Columbia Law School ignited controversy this week by announcing that it would allow its students to postpone their exams if they felt traumatized by the grand jury decisions regarding Michael Brown and Eric Garner. Similar policies have been announced at Harvard and Georgetown law schools.
An email from Interim Law School Dean Robert Scott described it like so:
The grand juries' determinations to return non-indictments in the Michael Brown and Eric Garner cases have shaken the faith of some in the integrity of the grand jury system and in the law more generally. For some law students, particularly, though not only, students of color, this chain of events is all the more profound as it threatens to undermine a sense that the law is a fundamental pillar of society designed to protect fairness, due process, and equality.
A lot of people are saying that this is pretty fucking stupid: Lawyers need to possess " fortitude in the face of injustice"; students need to channel their frustration into their exams rather than avoid them; students will all claim their "feelings have been hurt" just to get their exams rescheduled. Naomi Schaeffer Riley, in an op-ed for the New York Post, accused the law school of "coddling" its students: "No indictment? Sorry, I need to spend the day trembling with rage and sorrow in my office. Can't take any calls today. I'm meeting with my shrink."
December is a strenuous time for law students: They've spent untold hours in the library hunched over legal texts, preparing for the exams that will make or break their future as lawyers. In many classes, the exam counts for 100 percent of their grade—so the stakes are high. But this year wasn't your average study season. Protests erupted around the country in response to the grand jury non-indictments, and Columbia in particular was embroiled in a fairly heated conversation about race and law.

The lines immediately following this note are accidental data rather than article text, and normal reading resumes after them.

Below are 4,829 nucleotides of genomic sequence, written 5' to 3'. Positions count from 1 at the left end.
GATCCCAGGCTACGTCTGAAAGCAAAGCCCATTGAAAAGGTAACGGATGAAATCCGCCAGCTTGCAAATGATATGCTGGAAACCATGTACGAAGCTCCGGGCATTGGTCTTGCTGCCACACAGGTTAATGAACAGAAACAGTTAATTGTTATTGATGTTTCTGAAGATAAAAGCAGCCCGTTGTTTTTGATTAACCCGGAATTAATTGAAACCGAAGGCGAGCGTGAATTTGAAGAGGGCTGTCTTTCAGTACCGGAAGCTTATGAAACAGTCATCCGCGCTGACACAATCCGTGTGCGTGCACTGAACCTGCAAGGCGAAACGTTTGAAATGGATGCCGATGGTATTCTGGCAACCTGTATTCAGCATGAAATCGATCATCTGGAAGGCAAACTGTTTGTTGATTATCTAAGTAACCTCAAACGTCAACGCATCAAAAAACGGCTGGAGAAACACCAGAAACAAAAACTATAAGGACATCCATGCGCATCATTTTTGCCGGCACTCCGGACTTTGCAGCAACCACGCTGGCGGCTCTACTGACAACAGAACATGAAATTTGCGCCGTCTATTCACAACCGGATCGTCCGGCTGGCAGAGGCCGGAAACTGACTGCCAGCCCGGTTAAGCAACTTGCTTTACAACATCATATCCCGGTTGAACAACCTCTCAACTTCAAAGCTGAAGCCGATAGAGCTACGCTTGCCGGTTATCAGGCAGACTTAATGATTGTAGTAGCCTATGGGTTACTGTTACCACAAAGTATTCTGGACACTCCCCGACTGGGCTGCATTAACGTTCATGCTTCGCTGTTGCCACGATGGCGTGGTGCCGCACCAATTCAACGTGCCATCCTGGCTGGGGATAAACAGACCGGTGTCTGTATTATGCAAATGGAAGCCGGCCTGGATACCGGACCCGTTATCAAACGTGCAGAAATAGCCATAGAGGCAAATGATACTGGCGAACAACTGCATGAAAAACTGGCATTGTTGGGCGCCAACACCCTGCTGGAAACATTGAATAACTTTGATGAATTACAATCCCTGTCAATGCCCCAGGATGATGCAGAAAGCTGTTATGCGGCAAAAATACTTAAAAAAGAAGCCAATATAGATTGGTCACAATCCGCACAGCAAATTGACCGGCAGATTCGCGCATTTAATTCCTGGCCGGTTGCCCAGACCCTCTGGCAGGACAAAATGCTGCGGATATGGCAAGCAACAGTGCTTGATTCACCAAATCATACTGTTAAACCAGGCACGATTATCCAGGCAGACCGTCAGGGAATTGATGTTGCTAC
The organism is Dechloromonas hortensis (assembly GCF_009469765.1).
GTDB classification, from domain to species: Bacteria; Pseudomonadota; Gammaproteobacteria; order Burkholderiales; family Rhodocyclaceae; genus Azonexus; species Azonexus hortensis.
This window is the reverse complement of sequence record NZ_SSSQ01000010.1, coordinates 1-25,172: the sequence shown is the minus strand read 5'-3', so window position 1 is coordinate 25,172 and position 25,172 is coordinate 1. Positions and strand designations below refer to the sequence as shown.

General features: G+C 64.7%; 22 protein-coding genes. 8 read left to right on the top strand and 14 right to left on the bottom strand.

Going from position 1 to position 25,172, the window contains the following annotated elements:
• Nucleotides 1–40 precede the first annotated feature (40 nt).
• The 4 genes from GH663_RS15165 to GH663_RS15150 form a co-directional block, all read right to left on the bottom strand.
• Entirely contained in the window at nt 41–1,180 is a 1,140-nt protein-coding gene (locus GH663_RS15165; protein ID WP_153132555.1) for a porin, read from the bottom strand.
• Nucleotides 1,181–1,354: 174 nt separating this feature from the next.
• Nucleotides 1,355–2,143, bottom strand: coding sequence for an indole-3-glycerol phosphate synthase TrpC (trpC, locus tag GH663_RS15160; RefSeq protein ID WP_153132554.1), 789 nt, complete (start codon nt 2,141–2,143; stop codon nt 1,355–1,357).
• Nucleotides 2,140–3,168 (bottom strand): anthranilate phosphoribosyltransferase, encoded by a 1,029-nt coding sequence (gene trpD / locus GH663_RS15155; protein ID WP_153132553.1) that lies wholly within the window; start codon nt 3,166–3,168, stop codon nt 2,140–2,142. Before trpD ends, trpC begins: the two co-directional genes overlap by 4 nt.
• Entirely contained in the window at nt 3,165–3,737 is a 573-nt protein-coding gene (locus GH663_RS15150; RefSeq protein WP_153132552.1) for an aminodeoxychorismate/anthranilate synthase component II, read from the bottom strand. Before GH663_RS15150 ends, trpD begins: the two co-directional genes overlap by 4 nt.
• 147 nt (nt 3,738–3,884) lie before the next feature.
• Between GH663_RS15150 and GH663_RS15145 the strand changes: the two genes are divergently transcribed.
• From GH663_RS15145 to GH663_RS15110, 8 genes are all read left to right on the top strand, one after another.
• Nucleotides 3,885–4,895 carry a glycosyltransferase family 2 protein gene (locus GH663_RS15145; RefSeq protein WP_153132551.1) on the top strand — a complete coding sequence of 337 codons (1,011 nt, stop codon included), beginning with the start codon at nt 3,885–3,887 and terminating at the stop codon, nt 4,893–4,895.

"After the Ferguson non-indictment, Columbia Law School hosted a forum to discuss the legal procedure behind the grand jury decision and many students criticized the fact that the panelists were three white professors," explained Alice Wang, a first-year student at the law school. "Black professors—including renowned critical race theory scholar Kimberle Crenshaw—sat in the audience and had to raise their hands to speak."
At that forum, Wang says she was "floored by one student's comment that while he's all for working within the system to engender gradual change, he has been a victim of police brutality and is concerned about the people who are literally scared to go out on the streets and cannot wait."
That forum was followed by a letter from a group that calls itself the Columbia Law Coalition of Concerned Students of Color, which included a list of demands, exam postponements among them. The letter is really worth reading in its entirety, but the heart of it was a call for faculty and administration at Columbia to "recognize our trauma as legitimate and worthy of a response."
The problem, they say, isn't just that they haven't had time to study for their exams. The problem is that there is no support for students of color—within the legal system or within Columbia. The problem is that Columbia's first administrative response to the Garner non-indictment was to call the cops on student protesters who staged a die-in at the tree lighting ceremony on December 4.